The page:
Security company accused of being unfair to workers

A routine contract extending the security services for Muni could be the subject of debate today as the Board of Supervisors addresses accusations that the company that has been handling the public transportations agency’s security since the late 1990s is unfair to its workers.

The Municipal Transportation Agency board of directors approved a $17.1 million contract in December despite the dissent of two board members who were concerned that employees of the San Francisco-based company were not part of a union. Of the six original bidders for the contract, many of them union, none offered an experienced crew of armed security, according to Muni officials.

In a Government Audit and Oversight Committee, however, Supervisor Chris Daly said The City should explore options to make sure King Security workers were compensated as well as union security firms.

The current contract with the company, which was set to expire Dec. 31, will continue into March as there is still money left in the agreement. If an agreement isn’t reached by then, the work to protect Muni’s facilities and guard the workers who collect money from fare boxes could fall to the San Francisco Police Department.

The debate over the security detail heated up after SEIU organizer Deirdre Lehn brought up former and current King Security employees to several public meetings who claim they were harassed after trying to unionize. One worker claimed he was fired for talking with SEIU.

But King Security owner Kim King said the union is using strong-arm tactics on her company, which has several clients but only two public contracts, Muni and the U.S. Coast Guard.

“The union has fabricated issues that don’t exist,” King said. “We did not wrongfully terminate the employee. The union is harassing us. I have messages saved on my voice mail that the union would put pressure on the Board of Supervisors.”

The Board of Supervisors will take up whether to approve the new three-year contract during its meeting today at 2 p.m.

bbegin@examiner.com

businessBusiness & Real EstateLocal

If you find our journalism valuable and relevant, please consider joining our Examiner membership program.
Find out more at www.sfexaminer.com/join/

Just Posted

Temporary high-occupancy vehicle lanes will be added to sections of state Highway 1 and U.S. Highway 101 through The City including Park Presidio Boulevard to help keep transit flowing as traffic increases. (Photo by Ekevara Kitpowsong/Special to S.F. Examiner)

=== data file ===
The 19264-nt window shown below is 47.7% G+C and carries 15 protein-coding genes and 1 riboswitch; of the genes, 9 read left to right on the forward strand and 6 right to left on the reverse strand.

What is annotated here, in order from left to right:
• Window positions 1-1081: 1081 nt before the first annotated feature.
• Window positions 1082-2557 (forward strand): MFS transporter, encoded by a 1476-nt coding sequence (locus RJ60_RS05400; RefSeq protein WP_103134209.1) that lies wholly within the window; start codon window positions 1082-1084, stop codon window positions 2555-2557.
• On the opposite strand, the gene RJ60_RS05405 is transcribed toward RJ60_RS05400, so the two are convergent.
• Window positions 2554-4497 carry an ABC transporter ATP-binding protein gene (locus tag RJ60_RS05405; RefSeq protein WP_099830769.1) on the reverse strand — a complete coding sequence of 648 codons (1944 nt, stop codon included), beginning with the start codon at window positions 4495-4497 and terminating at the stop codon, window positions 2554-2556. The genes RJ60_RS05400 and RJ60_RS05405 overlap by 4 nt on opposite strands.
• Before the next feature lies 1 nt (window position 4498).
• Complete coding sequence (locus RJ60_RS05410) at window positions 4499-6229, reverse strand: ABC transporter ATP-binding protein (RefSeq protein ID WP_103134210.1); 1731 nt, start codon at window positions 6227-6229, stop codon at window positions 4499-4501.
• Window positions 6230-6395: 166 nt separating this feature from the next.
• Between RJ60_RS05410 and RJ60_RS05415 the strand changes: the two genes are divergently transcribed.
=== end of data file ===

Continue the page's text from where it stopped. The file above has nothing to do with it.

Transit and high-occupancy vehicle lanes coming to some of The City’s busiest streets

Changes intended to improve transit reliability as traffic increases with reopening

Tents fill up a new safe camping site in a former parking lot at 180 Jones St. in the Tenderloin on Thursday, June 11, 2020. (Kevin N. Hume/S.F. Examiner)
Proposal for major expansion of safe sleeping sites gets cool reception in committee

Supervisor Mandelman calls for creation of more temporary shelter sites to get homeless off streets

Demonstrators commemorated the life of George Floyd and others killed by police outside S.F. City Hall on June 1, 2020.<ins></ins>
Chauvin verdict: SF reacts after jury finds ex-officer guilty on all charges

San Franciscans were relieved Tuesday after jurors found a former Minneapolis police… Continue reading

San Francisco Unified School District Board member Faauuga Moliga, right, pictured with Superintendent Vincent Matthews on the first day back to classrooms, will be board vice president for the remander of the 2121 term. (Kevin N. Hume/S.F. Examiner)
Faauuga Moliga named as school board vice president to replace Alison Collins

The San Francisco school board on Tuesday selected board member Fauuga Moliga… Continue reading

Legislation by Supervisor Rafael Mandelman would require The City to add enough new safe camping sites, such as this one at 180 Jones St. in the Tenderloin, to accomodate everyone living on the street. (Kevin N. Hume/S.F. Examiner)
City would create sites for hundreds of tents under new homeless shelter proposal

Advocates say funding better spent on permanent housing

Most Read